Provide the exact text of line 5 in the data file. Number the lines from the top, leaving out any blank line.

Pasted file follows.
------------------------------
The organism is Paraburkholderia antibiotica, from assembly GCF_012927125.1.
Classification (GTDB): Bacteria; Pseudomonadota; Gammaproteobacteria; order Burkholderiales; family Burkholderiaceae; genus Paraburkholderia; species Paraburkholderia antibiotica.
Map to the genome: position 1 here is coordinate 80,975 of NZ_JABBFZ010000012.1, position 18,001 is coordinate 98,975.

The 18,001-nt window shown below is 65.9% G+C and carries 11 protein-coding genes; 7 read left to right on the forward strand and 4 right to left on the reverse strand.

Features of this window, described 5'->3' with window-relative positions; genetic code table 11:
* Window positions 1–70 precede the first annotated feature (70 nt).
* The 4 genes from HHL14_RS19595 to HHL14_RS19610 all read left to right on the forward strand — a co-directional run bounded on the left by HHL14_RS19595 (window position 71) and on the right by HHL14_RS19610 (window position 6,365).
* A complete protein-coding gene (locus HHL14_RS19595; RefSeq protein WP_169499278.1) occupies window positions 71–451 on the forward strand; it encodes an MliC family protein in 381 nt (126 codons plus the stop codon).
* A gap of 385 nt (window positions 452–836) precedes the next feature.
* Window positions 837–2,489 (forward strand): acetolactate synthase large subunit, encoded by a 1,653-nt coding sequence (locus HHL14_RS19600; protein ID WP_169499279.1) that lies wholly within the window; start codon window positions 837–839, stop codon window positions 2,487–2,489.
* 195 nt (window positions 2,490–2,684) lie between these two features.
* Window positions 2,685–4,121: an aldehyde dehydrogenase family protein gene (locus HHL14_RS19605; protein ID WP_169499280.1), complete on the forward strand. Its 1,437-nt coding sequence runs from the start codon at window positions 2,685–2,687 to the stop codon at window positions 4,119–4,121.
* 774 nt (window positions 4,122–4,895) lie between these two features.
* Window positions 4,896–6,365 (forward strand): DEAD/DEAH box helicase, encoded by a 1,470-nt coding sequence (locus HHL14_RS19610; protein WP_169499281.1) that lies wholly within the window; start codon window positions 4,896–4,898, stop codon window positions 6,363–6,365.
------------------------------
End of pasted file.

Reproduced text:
Features of this window, described 5'->3' with window-relative positions; genetic code table 11: